You might want to contact WEBTV and see if you need an upgrade or have a problem. From what I can see you should be able to play at least the WAV and MP3 file.

    Whoops, I just noticed that this is specific to MSN WEBTV? Is this what you have? I had been on "WEBTV" the last time I looked.
     
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  25. Aug 26, 2005 #24

    Ivan Seeking

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  26. Jan 20, 2007 #25
    glass armonica & lead poisoning

    The whole 'glass armonica & lead poisoning' is just a silly urban legend. We now know that you get lead poisoning by inhaling it or ingesting it, not by touching it. You can safely touch RAW lead (but wash your hands before eating). Lead glass is equally safe to touch, if not more so.

    >Others might not be as dismissive of the onus of the ill-fated instrument

    Why, yes I am when no historical or medical facts support this view.

    > Over the course of its history, it has been associated with witchcraft,

    by whom?

    > insanity

    Of the dozen well-known (and thus documented) armonica players of Franklin's day, none went insane.

    >and a mysterious disappearance,

    I presume you mean the disappearance of Gerhard Finkenbeiner, primarily a scientific glassblower who made armonicas on the side, who took off in his private plane and disappeared. I'm sure he must have had a glass armonica in his back seat!

    > and has been postulated as the cause of death of both Beethoven and Mozart.

    And how would that be? Beethoven composed one short desultory piece for the armonica--a commission check was involved, no other indication from his letters etc. that he gave a fig about the armonica; Mozart tried out an armonica as a teen, wished he could own one, but never did. Meanwhile, lead poisoning was endemic in Franklin's day (for example, alcoholic beverages were commonly distilled in stills with lead tubing and fittings; pots were made of tin/lead; doctors actually prescribed lead for various ailments).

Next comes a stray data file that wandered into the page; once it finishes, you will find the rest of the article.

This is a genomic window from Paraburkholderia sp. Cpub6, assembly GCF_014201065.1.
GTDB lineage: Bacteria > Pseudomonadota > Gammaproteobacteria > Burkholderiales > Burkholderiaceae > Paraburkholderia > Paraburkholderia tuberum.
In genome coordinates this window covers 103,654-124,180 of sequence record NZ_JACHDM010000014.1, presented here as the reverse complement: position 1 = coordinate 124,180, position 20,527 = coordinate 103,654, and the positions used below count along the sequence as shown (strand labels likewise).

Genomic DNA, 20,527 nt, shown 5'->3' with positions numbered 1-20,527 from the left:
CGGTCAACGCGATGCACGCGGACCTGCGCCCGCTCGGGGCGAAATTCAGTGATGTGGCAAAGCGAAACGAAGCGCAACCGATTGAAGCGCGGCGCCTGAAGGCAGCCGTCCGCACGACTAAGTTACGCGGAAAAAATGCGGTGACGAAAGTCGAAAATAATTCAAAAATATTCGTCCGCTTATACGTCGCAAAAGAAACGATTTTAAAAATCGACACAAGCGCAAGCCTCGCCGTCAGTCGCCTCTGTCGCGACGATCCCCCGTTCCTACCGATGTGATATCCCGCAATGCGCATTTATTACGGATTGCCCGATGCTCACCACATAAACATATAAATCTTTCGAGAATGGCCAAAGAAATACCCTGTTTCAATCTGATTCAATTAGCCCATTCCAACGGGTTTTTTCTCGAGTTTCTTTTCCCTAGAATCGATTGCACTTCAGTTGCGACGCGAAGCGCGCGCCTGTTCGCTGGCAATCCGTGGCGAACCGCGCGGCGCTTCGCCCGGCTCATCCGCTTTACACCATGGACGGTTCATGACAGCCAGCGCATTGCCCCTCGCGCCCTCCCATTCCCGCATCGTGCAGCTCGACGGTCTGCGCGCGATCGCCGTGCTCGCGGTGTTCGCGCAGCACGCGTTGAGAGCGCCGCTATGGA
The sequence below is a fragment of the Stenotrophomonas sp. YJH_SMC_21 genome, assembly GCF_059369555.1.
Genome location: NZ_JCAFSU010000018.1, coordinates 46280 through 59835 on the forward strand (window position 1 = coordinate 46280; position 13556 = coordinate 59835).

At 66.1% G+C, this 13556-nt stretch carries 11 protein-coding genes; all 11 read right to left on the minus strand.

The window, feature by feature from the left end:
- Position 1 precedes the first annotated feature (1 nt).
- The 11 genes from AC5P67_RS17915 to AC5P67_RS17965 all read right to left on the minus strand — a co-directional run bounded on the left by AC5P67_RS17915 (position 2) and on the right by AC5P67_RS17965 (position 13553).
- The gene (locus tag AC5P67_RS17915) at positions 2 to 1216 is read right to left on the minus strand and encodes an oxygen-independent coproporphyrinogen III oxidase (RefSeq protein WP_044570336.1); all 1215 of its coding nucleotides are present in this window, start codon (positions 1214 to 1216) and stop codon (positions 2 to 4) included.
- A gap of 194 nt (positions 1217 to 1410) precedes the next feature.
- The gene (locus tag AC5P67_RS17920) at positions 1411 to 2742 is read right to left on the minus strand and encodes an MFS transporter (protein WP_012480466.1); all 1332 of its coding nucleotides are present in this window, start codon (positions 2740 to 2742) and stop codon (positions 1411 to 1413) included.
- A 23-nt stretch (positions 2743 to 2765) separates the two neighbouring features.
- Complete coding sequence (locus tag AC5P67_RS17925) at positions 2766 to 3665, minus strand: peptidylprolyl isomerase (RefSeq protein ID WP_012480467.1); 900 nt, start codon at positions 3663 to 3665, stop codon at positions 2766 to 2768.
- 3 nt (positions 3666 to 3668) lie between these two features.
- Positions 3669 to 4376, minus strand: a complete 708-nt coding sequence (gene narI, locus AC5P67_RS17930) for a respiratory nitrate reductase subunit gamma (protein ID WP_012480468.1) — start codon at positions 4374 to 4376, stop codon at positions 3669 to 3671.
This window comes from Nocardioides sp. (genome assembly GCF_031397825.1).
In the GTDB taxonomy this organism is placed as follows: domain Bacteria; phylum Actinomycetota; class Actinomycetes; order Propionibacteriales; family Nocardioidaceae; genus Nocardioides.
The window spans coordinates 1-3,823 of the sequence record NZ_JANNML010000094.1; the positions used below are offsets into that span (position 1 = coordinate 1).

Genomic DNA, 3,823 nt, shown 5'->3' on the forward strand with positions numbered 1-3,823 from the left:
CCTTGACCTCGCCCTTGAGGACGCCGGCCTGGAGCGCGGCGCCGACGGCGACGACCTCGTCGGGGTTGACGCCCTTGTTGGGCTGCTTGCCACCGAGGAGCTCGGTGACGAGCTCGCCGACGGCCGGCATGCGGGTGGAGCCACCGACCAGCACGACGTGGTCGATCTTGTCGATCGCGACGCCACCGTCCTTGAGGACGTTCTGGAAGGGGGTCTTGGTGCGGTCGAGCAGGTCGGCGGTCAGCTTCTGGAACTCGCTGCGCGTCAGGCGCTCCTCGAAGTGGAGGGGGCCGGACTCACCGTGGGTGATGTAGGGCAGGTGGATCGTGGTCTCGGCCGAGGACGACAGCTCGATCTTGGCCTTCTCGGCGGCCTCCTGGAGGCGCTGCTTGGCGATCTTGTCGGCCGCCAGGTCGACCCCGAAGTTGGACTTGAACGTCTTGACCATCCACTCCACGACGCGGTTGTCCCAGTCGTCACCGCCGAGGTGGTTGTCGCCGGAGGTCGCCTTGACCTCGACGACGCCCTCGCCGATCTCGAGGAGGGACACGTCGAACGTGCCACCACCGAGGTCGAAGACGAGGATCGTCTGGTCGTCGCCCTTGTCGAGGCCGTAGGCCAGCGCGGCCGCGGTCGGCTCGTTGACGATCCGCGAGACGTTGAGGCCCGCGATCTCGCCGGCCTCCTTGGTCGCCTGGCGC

>...But by the early 1800s, playing an armonica became tantamount to having a death wish. Many of its practitioners either died or went insane.

    Um, yes! ALL armonica players died! Like we all will! (Note: most recorded armonica players lived past 70.) As for insane: name just ONE. (Hint: there aren't any.)

    > When a baby suffered a fatal epileptic seizure at an armonica concert in 1830, it marked the end of public performances.

    There is an anecdote that one child died during one armonica performance (obviously due to the armonica!). Leipzig banned armonicas as a result. That's it.

    >...German-born Gerhard Finkenbeiner - researched the associations and solved the mystery.

    No he didn't. He SUGGESTED, without citing any sources, that PERHAPS lead glass was the problem--as a 'selling feature' of his 'new-improved' glass armonicas.

    > The armonica's bowls were originally made using leaded crystal; those who played it probably absorbed high levels of lead through their fingertips and into their bloodstreams. [continued]

    You don't get lead poisoning by touching even RAW lead (much less lead in a very inert substance like glass), you have to INHALE it or INGEST it.

    See http://www.glassarmonica.com/armonica/history/lead [Broken]